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Jean Low asked Fire breathing dragons?
Why is there little information online about how fire breathing dragons could/could not exist? I've seen one poorly written article that came close to a hypothesis(online.) Just curious about the logistics, if it can happen?
And got the following answer:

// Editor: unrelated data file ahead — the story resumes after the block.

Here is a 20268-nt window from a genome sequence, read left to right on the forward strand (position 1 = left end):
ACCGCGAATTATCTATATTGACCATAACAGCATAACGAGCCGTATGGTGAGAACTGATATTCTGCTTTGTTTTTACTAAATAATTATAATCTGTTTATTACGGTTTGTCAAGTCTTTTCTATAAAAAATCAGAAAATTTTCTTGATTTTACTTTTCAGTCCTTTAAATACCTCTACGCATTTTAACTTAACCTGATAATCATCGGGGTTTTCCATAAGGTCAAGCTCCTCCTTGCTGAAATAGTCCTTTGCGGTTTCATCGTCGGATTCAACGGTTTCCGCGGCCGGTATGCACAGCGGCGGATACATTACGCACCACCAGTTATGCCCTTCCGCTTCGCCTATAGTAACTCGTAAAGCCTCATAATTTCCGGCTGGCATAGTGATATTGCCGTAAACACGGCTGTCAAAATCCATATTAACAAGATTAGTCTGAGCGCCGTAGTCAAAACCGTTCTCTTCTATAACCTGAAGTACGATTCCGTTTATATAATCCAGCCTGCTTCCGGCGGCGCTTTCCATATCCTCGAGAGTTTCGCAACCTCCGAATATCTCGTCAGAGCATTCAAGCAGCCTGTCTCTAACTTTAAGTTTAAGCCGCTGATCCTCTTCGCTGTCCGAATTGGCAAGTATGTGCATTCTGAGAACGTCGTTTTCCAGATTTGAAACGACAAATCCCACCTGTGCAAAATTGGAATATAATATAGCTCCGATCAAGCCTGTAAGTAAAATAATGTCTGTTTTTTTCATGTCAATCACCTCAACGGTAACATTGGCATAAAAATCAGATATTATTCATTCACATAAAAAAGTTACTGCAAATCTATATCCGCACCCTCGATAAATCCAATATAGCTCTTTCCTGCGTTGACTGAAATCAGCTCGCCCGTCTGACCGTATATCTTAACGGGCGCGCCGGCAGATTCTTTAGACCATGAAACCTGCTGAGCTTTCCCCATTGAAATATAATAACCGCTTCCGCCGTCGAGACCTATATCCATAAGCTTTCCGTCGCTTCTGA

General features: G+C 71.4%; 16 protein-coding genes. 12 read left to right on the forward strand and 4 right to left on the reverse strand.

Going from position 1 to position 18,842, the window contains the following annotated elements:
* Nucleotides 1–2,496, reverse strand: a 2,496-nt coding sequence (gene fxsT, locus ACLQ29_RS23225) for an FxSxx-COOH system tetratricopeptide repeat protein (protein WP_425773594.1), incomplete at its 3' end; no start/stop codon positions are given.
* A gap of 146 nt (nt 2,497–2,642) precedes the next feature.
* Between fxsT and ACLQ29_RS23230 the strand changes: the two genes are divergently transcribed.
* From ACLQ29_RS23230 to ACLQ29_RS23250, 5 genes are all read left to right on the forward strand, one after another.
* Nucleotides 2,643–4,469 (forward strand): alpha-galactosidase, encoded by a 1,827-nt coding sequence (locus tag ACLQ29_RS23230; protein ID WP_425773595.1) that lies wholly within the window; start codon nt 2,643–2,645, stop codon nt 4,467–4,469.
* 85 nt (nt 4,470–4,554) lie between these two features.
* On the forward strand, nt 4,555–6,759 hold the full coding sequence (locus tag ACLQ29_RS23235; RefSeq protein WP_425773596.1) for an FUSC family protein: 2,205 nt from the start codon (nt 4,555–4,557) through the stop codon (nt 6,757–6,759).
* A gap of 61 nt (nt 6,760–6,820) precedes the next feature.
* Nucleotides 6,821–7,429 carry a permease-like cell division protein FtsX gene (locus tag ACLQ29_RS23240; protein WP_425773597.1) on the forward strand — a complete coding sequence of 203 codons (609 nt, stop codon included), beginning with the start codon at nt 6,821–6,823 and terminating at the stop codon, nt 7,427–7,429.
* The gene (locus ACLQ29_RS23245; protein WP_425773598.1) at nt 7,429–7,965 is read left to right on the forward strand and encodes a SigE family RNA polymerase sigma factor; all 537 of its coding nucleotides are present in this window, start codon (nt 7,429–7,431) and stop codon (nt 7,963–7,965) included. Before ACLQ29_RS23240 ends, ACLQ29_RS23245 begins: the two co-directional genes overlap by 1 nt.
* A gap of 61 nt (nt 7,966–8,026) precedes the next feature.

I'll take a stab at this. Thanks for asking this question. I had a lot of fun with it. Once upon a time, a long, long time ago, there was a lizard. We'll call him Maury, because he likes it (his real name is Maurice.) 200 million years ago: Maury is a wholly unremarkable lizard, a normal representative of his particular species. Although he is large by modern standards, at about 18" total length, he is positively puny compared to the enormous lizards of his time. His species is truly typical, notable only for two features: 1) the rudimentary toxin it secrets to kill insects and smaller reptiles and 2) a thin fringe around its neck that extends down its back and axial folds. Maury can expand this fringe to make himself appear larger to predators, much like frilled lizards today. Maury himself has been suffering as of late. A genetic condition has rendered his immune system less able to fight off fungi infections, and the fungal infection in his lower bowel is causing considerable discomfort. What he doesn't know is that the mold is probably saving his life. Maury's population is currently being devastated by a rampant bacterial infection in the local wood-beetles. The antibacterial agent produced by the mold, while uncomfortable, renders him immune to infection. This tiny advantage will have huge consequences for his offspring. 150 million years ago Maury's great-to-the-5*10^7 granddaughter clings to a branch, watching for any movement in the forest below. She is an adept predator, slightly smaller and lighter than Maury but much quicker and more agile. Her back frill has evolved into a thin membrane which she may extend out almost two feet, nearly tripling her body surface area. This allows her some control over her body temperature, a useful trait in the changing climate. She is not a robust animal, but doesn't need to be. The venom produced by the glands in the back of her throat has evolved into a potent and caustic toxin, made up primarily of organic peroxides and viscous proteins. This has the added benefit of making Maury 5*10^7 poisonous to predators as well as prey. Maury 5*10^7 is in luck today. She spies a smaller lizard about ten feet down on a nearby tree. She adjusts her position and leaps down to her prey, extending her frill as she does so. The frill catches the air below her, slowing her descent slightly and preventing her from injuring herself as she strikes her target. The animal squeals in pain and bounds away. Maury doesn't pursue. She knows that her prey will die in a day or two. Maury 5*10^7 should be grateful to her grandfather for his endurance. Bacterial resistance is a highly selectable trait. Maury's descendants retained the genetic flaw that allowed them to colonize fungi in their digestive system. The particular fungus strain has evolved as well, becoming a symbiotic organism. This fungus also produces dilute ethanol and methanol as a byproduct of its metabolism. Maury 5*10^7 can regurgitate these antiseptic fluids, disinfecting her digestive tract in the process. This allows her eat food that would be too putrid to be edible by other species. Her species has developed this trait into a hunting tactic, allowing them to attack prey by stealth and retreat, conserving energy and limiting the risk of injury. She'll be able to track her escaped prey easily by the smell of festering flesh that her venom causes. 100 million years ago Maury 1*10^8 spies a small mammal rooting through the underbrush, and poises to swoop down upon it. He is longer, thinner, and more streamlined than his ancestors, and his dorsal membrane has become a gliding wing, supported by a framework of tendon and hollow bone, a modified vertebrae. Stretching out this membrane allows him to leap incredible distances from tree to tree. He can also break, and to some degree guide, his descent, allowing him to make surprise attacks on the small rodent-like mammals that live on the forest floor. Combined with the potent caustics produced by his venom glands, it’s a swift and effective killing tactic. The predators are bigger in this age, and Maury 1*10^8 has had to develop better mechanisms for self-defense. Luckily, his forbearers provided him with a complex bioweapons factory. His digestive tract contains a recently-evolved organ, a small sac that produces digestive fluid and acts as an incubator for a hardy colony of fungus. The colonizer has a self-limiting mechanism to control fungal growth; when the concentration of fermented alcohols reaches 12-13%, the alcohol starts killing off the mold. Thus, Maury 1*10^8 has a self-regulating and constant supply of caustics and digestive acids that he can expel with force. When endangered, he can spit this mixture at predators up to 12 feet away, causing intense pain and possible blindness. The higher alcohol concentrations have necessitated the evolution of alcohol metabolism. Maury 1*10^8’s liver can break down alcohol and feed the byproducts back into his stomach to be reabsorbed. He dives upon the unaware rodent, only opening his wings to break his fall before the kill. 65 million years ago Pterosaurs rule the skys above the waves, but Maury 1.4*10^8 controls the air above the land. He is a formidable beast, having attained a wingspan of over twenty feet. These thick, leather-like wings support a serpentine body that terminates in a long , spatulate tail. Unlike the spoon-shaped beaks of his fish-eating pterosaur cousins, Maury 1.4*10^8’s mouth is a mass of muscle and fangs, built for crushing the bones of the larger land animals that he preys on, creatures that sometimes outweigh him four or five times over. His ancestors developed an elaborate method of accomplishing that feat. Maury 1.4*10^8’s digestive sytem is an incredibly complex system, producing volatile chemicals in ever-increasingly precise combinations. His eyes, well-attuned for distance vision, spy a lumbering ox-like beast grazing in a field far below. Normally, he would never attempt to take down prey so large, but Maury 1.4*10^8 is desperate. He hasn’t had a meal in over a week. He dives toward the great beast, wings folded back, talons tucked close to his body. As he closes on his prey, muscles in his abdomen contract, violently spraying the toxic products of his digestive system outward, twenty feet ahead of his gaping mouth. This is the initial attack, an attempt at stunning his victim. It’s the only thing that allows him to even consider attacking so large a foe. At the same time, the sphincters to his several venom sacs open, allowing the toxins to flow into a small chamber in his nasopharynx and begin coating the interior of his mouth in preparation of the first bite. Something’s different this time, though. Maury 1.4*10^8 has a congenital defect of the valve that opens from the venom chamber to the pharyx. It is thicker than normal, and does not always open properly. The various organic chemicals, including hydrogen peroxide and hydroquinone, mix with albumin in the chamber in an exothermic reaction. Normally, this trait merely adds to the deadliness of his bite, but today the reaction has nowhere to go. The heat and pressure build in the chamber until the valve finally pops open. A jet of hot, volatile gases explode into his nasopharanx, where they meet the pressurized digestive fluids. The heat of the gas ignites acetaldehyde, a byproduct of alcohol metabolism with a very low flash point. The burning acetaldehyde ignites the spray of methanol and ethanol, forcing a gout of blue flame from the creature’s mouth. Maury 1.4*10^8 is startled and checks his flight, hitting the ground hard. The explosion could have injured his mouth or lungs, but millions of generations of exposure to caustics had produced hard, chitonous protection for his palate and pharynx, as well as providing valves that do not allow him to inhale while expelling fluids. He looks back at his prey, charred around its face and dead on the spot. Maury I’s ancestor will eat well this night. 20 million years ago Maury 1.7*10^8 suns lies on a fallen log, wings stretched out to their full sixty foot span to catch the sun’s rays and warm his body. He has just devoured an entire entolodont, as evidenced by the bulge in his midsection, and now must rest and digest his meal. Once he is able to move effectively again, he will crawl away, curling his 25ft long body into an underground burrow, where he can live off of the digesting carcass for up to three months. After this time, he will regurgitate the animal’s skeleton and hunt again. This adaptation was a necessary response to the changing climate and conditions of his environment. His ancestors were never prolific species, having a limited range in what is now Northern Africa and Southern Asia, and they nearly went exinct during the Cretaceous-Tertiary period. Unlike their marine pterosaur cousins, though, they were well equipped to hunt the terrestrial megafauna of their time with a minimum of expended energy, making them the only significant predator of those huge animals. As the size of their prey increased, so did their own. That, along with the general cooling of the climate forced these already lazy creatures to be even more efficient with energy use and begin hibernating for extended periods. Maury has no complaints. He is the most formidable land predator in history, yet he only has to hunt a few times a year. 100,000 years ago Maury 1.8*10^8 is in a bad way. His belly is full, to be sure, but he did not appreciate being woken. More importantly, he sports a deep wound on the side of his belly, the product of a sharpened fleck of obsidian wielded by very bright ape. That particular ape wasn’t quite bright enough to avoid becoming dinner, but he had lots of friends who were, and their rocks were getting sharper all the time. Maury 1.8*10^8’s tiny reptilian brain didn’t know it, but those apes meant big trouble for him and his. As an apex predator, his ancestors had no need to fear any other beast, but now he faced an enemy who fought and killed in brand new ways, enemies that would work together and hunt him down simply out of fear. He had won this day, but it couldn’t last. Today Early man almost succeeded. He proliferated quickly and almost thoroughly, and everywhere he went carried the memory of giant monsters who had discovered fire before they did. They were killed when they were uncovered, until only children really believed that they ever actually existed. They did exist, though, as they do now, sleeping in shared burrows scattered across the unexplored jungles of Southeast Asia. They are huge beasts, and the hard years have toughened their skins (both figuratively and literally) quite a bit. Both for hiding, and to support their enormous bodies, they hibernate for an entire year at a time, only emerging from their lairs during the hottest parts of the summer. Hunting most often in groups of three or four, they feed voraciously on jungle pigs, crocodiles, and other large prey, gorging themselves until full before retiring once more to breed and sleep. Natives sometimes claim to have seen them, or report missing livestock, but scholars dismiss these claims as ludicrous folk tales. No one really believes in dragons any more… and that’s exactly how they like it.